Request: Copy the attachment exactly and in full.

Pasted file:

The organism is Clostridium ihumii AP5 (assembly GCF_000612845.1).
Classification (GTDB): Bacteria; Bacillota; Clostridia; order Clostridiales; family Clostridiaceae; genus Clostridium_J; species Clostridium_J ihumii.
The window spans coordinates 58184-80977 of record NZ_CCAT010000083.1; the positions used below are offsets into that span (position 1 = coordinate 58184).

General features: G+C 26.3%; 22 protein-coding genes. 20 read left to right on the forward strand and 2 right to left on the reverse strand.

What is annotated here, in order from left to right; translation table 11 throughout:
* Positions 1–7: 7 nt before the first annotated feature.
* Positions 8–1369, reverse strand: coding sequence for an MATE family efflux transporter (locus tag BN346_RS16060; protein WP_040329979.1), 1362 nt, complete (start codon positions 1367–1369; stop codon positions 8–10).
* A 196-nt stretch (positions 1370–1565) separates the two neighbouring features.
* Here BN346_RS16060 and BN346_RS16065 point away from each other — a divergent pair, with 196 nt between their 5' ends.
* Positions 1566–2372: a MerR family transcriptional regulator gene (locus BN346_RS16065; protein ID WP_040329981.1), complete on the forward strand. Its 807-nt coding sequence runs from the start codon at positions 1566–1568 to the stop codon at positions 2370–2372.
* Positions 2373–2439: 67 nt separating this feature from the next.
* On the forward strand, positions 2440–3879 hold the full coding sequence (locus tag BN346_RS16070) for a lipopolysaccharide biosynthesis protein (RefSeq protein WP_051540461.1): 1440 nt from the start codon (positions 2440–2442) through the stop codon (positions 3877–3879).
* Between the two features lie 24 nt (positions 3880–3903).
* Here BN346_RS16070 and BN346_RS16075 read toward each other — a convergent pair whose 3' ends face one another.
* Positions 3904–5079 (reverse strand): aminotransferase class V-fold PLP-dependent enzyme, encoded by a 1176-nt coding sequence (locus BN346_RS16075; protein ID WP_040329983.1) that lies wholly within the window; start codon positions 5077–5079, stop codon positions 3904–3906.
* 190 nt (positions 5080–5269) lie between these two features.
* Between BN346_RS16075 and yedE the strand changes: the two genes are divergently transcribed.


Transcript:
The organism is Clostridium ihumii AP5 (assembly GCF_000612845.1).
Classification (GTDB): Bacteria; Bacillota; Clostridia; order Clostridiales; family Clostridiaceae; genus Clostridium_J; species Clostridium_J ihumii.
The window spans coordinates 58184-80977 of record NZ_CCAT010000083.1; the positions used below are offsets into that span (position 1 = coordinate 58184).

General features: G+C 26.3%; 22 protein-coding genes. 20 read left to right on the forward strand and 2 right to left on the reverse strand.

What is annotated here, in order from left to right; translation table 11 throughout:
* Positions 1–7: 7 nt before the first annotated feature.
* Positions 8–1369, reverse strand: coding sequence for an MATE family efflux transporter (locus tag BN346_RS16060; protein WP_040329979.1), 1362 nt, complete (start codon positions 1367–1369; stop codon positions 8–10).
* A 196-nt stretch (positions 1370–1565) separates the two neighbouring features.
* Here BN346_RS16060 and BN346_RS16065 point away from each other — a divergent pair, with 196 nt between their 5' ends.
* Positions 1566–2372: a MerR family transcriptional regulator gene (locus BN346_RS16065; protein ID WP_040329981.1), complete on the forward strand. Its 807-nt coding sequence runs from the start codon at positions 1566–1568 to the stop codon at positions 2370–2372.
* Positions 2373–2439: 67 nt separating this feature from the next.
* On the forward strand, positions 2440–3879 hold the full coding sequence (locus tag BN346_RS16070) for a lipopolysaccharide biosynthesis protein (RefSeq protein WP_051540461.1): 1440 nt from the start codon (positions 2440–2442) through the stop codon (positions 3877–3879).
* Between the two features lie 24 nt (positions 3880–3903).
* Here BN346_RS16070 and BN346_RS16075 read toward each other — a convergent pair whose 3' ends face one another.
* Positions 3904–5079 (reverse strand): aminotransferase class V-fold PLP-dependent enzyme, encoded by a 1176-nt coding sequence (locus BN346_RS16075; protein ID WP_040329983.1) that lies wholly within the window; start codon positions 5077–5079, stop codon positions 3904–3906.
* 190 nt (positions 5080–5269) lie between these two features.
* Between BN346_RS16075 and yedE the strand changes: the two genes are divergently transcribed.